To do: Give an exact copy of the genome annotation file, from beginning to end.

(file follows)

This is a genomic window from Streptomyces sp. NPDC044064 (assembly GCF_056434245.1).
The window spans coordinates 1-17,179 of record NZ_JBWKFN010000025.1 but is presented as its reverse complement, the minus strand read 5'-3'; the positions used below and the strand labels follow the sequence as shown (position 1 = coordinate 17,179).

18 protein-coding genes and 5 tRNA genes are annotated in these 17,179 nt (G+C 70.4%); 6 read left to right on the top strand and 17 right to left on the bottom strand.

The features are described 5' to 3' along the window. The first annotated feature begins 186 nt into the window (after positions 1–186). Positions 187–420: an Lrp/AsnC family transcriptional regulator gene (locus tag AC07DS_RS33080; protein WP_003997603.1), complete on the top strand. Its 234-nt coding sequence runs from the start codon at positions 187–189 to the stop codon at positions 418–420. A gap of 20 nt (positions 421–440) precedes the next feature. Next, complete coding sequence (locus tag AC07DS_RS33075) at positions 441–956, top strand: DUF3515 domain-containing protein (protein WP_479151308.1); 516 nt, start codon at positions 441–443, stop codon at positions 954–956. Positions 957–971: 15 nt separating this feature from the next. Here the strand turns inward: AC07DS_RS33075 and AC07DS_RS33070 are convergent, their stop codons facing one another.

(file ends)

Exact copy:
This is a genomic window from Streptomyces sp. NPDC044064 (assembly GCF_056434245.1).
The window spans coordinates 1-17,179 of record NZ_JBWKFN010000025.1 but is presented as its reverse complement, the minus strand read 5'-3'; the positions used below and the strand labels follow the sequence as shown (position 1 = coordinate 17,179).

18 protein-coding genes and 5 tRNA genes are annotated in these 17,179 nt (G+C 70.4%); 6 read left to right on the top strand and 17 right to left on the bottom strand.

The features are described 5' to 3' along the window. The first annotated feature begins 186 nt into the window (after positions 1–186). Positions 187–420: an Lrp/AsnC family transcriptional regulator gene (locus tag AC07DS_RS33080; protein WP_003997603.1), complete on the top strand. Its 234-nt coding sequence runs from the start codon at positions 187–189 to the stop codon at positions 418–420. A gap of 20 nt (positions 421–440) precedes the next feature. Next, complete coding sequence (locus tag AC07DS_RS33075) at positions 441–956, top strand: DUF3515 domain-containing protein (protein WP_479151308.1); 516 nt, start codon at positions 441–443, stop codon at positions 954–956. Positions 957–971: 15 nt separating this feature from the next. Here the strand turns inward: AC07DS_RS33075 and AC07DS_RS33070 are convergent, their stop codons facing one another.